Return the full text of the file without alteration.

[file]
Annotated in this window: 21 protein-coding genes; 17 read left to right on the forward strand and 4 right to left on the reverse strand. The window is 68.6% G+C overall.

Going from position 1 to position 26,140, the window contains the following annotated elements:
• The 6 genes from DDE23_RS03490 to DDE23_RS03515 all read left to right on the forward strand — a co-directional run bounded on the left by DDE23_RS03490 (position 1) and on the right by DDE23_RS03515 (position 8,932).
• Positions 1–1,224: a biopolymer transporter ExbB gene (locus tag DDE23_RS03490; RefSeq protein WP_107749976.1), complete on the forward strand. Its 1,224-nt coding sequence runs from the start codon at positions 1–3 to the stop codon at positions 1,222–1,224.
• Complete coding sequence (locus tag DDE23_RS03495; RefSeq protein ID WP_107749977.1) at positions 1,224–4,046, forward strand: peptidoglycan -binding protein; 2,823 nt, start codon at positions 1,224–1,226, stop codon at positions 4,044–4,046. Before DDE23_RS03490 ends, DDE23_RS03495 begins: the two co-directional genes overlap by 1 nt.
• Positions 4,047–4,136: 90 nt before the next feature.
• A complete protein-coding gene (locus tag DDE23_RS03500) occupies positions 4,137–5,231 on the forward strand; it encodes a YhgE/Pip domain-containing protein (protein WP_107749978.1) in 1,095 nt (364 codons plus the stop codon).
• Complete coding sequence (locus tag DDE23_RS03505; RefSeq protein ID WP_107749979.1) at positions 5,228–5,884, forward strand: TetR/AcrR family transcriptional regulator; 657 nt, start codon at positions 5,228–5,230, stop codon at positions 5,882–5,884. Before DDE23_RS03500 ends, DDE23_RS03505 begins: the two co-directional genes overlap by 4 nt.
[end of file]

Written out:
Annotated in this window: 21 protein-coding genes; 17 read left to right on the forward strand and 4 right to left on the reverse strand. The window is 68.6% G+C overall.

Going from position 1 to position 26,140, the window contains the following annotated elements:
• The 6 genes from DDE23_RS03490 to DDE23_RS03515 all read left to right on the forward strand — a co-directional run bounded on the left by DDE23_RS03490 (position 1) and on the right by DDE23_RS03515 (position 8,932).
• Positions 1–1,224: a biopolymer transporter ExbB gene (locus tag DDE23_RS03490; RefSeq protein WP_107749976.1), complete on the forward strand. Its 1,224-nt coding sequence runs from the start codon at positions 1–3 to the stop codon at positions 1,222–1,224.
• Complete coding sequence (locus tag DDE23_RS03495; RefSeq protein ID WP_107749977.1) at positions 1,224–4,046, forward strand: peptidoglycan -binding protein; 2,823 nt, start codon at positions 1,224–1,226, stop codon at positions 4,044–4,046. Before DDE23_RS03490 ends, DDE23_RS03495 begins: the two co-directional genes overlap by 1 nt.
• Positions 4,047–4,136: 90 nt before the next feature.
• A complete protein-coding gene (locus tag DDE23_RS03500) occupies positions 4,137–5,231 on the forward strand; it encodes a YhgE/Pip domain-containing protein (protein WP_107749978.1) in 1,095 nt (364 codons plus the stop codon).
• Complete coding sequence (locus tag DDE23_RS03505; RefSeq protein ID WP_107749979.1) at positions 5,228–5,884, forward strand: TetR/AcrR family transcriptional regulator; 657 nt, start codon at positions 5,228–5,230, stop codon at positions 5,882–5,884. Before DDE23_RS03500 ends, DDE23_RS03505 begins: the two co-directional genes overlap by 4 nt.